But God promised his presence – not my presents.
So how do you let a dream die? Something that you’ve prayer for, prepared for, and invested in? How do you say goodbye? Here are some hard steps I’ve needed to wrestle through:
1 Acknowledge that it was important to you. This is not a time to be the fox with the grapes who said, “They probably were sour anyway.” So many times we try to explain away disappointment instead of feeling out way through it. It is good and right to grieve a dream that will never happen. It is important to acknowledge this was important to you. And then, there is a process of letting go. For me, this process involves praying, reading God’s word, talking with trusted people (my close circle of friends, my husband, my pastor,) and honestly, crying.
Looking at the five stages of grief that we go through when someone close to us dies, I think it’s interesting and helpful to note that we must go through those five stages when a dream dies.
1. Denial – refusing to let the dream die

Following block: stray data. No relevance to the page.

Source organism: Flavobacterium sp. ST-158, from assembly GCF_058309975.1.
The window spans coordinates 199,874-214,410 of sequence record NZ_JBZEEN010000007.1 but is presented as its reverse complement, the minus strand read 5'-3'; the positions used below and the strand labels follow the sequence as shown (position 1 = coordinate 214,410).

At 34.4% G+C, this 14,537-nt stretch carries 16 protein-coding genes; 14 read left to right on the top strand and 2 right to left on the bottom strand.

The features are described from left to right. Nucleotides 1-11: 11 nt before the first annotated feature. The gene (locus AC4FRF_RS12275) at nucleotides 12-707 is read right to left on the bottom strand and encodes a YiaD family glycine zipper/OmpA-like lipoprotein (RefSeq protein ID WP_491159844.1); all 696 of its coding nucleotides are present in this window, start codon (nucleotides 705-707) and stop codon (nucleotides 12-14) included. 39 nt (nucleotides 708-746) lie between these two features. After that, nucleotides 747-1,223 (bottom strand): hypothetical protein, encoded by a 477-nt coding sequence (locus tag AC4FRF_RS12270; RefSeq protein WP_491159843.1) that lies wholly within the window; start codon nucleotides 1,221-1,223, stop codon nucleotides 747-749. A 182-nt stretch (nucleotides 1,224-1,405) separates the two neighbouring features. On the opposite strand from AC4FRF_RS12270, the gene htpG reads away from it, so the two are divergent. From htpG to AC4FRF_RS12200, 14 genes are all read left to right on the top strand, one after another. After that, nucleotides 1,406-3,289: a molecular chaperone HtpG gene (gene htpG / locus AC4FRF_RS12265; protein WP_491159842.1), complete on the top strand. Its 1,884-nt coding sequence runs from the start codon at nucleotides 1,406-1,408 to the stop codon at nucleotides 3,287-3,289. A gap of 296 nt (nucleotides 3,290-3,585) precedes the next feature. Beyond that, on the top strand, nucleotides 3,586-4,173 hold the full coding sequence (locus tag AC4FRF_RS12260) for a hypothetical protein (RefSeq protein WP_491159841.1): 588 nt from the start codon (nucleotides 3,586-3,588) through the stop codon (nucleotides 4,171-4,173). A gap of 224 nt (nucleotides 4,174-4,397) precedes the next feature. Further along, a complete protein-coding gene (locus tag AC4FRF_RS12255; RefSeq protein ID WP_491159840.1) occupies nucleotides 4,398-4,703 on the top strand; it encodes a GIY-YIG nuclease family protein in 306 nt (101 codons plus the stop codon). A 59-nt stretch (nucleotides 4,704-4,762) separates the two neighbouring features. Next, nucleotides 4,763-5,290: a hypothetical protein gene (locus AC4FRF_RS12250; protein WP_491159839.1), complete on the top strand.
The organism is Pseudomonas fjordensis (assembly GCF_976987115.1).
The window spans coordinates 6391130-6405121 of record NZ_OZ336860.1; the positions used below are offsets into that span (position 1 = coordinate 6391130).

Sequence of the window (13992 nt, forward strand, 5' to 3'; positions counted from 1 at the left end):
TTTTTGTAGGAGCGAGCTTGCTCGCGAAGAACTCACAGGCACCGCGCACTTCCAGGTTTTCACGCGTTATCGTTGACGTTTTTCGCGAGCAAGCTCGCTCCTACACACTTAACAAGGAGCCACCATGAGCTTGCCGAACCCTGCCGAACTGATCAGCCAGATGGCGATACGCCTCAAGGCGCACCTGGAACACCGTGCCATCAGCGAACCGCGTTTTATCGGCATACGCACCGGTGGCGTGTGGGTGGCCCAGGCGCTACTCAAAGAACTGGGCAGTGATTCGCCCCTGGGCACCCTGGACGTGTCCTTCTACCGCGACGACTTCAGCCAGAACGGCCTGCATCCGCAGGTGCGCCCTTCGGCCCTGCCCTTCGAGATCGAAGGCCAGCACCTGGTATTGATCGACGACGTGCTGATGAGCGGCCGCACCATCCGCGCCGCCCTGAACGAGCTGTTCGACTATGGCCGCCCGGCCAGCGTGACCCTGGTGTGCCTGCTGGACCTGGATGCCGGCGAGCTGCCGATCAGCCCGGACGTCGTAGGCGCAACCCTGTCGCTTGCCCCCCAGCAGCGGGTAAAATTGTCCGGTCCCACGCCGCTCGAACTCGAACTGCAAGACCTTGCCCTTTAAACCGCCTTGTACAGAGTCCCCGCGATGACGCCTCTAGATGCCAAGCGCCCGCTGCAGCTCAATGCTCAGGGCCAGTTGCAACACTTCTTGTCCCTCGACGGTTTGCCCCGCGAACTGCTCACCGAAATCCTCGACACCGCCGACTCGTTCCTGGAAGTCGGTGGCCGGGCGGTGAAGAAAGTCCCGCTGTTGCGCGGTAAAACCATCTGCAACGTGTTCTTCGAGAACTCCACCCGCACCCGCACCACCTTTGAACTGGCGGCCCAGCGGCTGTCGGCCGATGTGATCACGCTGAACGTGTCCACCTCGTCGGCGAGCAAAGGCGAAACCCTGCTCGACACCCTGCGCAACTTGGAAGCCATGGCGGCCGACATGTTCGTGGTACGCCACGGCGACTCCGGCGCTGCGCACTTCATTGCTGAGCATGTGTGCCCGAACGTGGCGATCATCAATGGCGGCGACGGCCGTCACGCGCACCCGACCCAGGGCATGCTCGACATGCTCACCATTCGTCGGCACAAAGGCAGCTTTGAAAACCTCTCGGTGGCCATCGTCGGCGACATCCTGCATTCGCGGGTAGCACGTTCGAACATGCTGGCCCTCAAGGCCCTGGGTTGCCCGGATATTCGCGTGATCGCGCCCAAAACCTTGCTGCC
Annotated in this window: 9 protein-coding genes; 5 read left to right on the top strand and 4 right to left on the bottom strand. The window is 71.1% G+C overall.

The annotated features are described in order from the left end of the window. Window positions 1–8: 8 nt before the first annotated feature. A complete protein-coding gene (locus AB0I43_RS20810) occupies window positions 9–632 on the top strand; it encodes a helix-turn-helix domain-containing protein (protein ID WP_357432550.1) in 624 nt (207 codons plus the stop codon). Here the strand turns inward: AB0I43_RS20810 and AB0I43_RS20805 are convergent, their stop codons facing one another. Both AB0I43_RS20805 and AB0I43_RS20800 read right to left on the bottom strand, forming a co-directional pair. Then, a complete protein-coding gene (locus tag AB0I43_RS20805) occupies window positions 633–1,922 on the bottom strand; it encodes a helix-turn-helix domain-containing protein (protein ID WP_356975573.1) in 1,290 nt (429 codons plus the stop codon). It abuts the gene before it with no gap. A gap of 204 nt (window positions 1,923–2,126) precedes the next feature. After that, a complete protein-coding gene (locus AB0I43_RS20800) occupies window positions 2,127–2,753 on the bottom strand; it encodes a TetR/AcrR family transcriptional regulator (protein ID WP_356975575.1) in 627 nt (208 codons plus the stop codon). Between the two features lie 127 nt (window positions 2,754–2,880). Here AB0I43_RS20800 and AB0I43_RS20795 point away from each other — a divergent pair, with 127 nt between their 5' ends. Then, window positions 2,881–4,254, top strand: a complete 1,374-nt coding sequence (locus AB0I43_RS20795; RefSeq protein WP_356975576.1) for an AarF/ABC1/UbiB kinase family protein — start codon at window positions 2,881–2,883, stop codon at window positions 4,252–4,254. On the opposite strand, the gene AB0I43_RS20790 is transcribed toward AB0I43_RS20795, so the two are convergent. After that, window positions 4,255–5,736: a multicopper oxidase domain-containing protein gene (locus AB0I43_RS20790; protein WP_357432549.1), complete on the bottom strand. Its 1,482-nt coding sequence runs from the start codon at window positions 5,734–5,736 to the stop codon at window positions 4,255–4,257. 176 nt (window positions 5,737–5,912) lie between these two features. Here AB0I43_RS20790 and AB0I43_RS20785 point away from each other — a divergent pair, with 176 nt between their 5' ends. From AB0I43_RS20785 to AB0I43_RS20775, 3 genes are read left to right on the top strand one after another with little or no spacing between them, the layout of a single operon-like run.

2. Anger – Feelings of injustice that the dream is being taken away
3. Bargaining – Trying to make deals with God to get the dream back
4. Depression – Mourning the loss of the dream
5. Acceptance – Moving on and making room for a new dream.
But I believe for those of us who know God, there is a 6th step to grief.
6. Hope – We get to hope for better things. Yes, a dream has died, it is worth grieving. But when our faith is made real? We get to experience real hope.
If a dream is worth dreaming, it’s worth properly grieving.
2. Spend some time wrestling with God. It might be worth examining whether there was a reason God is withholding this particular dream. Is there something in my life that God is trying to get me to pay attention to? Is there sin that needs to be resolved? Or my favorite – has the dream become an idol. (Ugh – the ugly mirror.) Psalm 139:23 says “Search me, God, and know my heart; test me and know my anxious thoughts.” That is a bold verse to pray, but in order to have true breakthrough and understanding of what God is up to in our lives, we must be willing to confess every part we try to hide from God.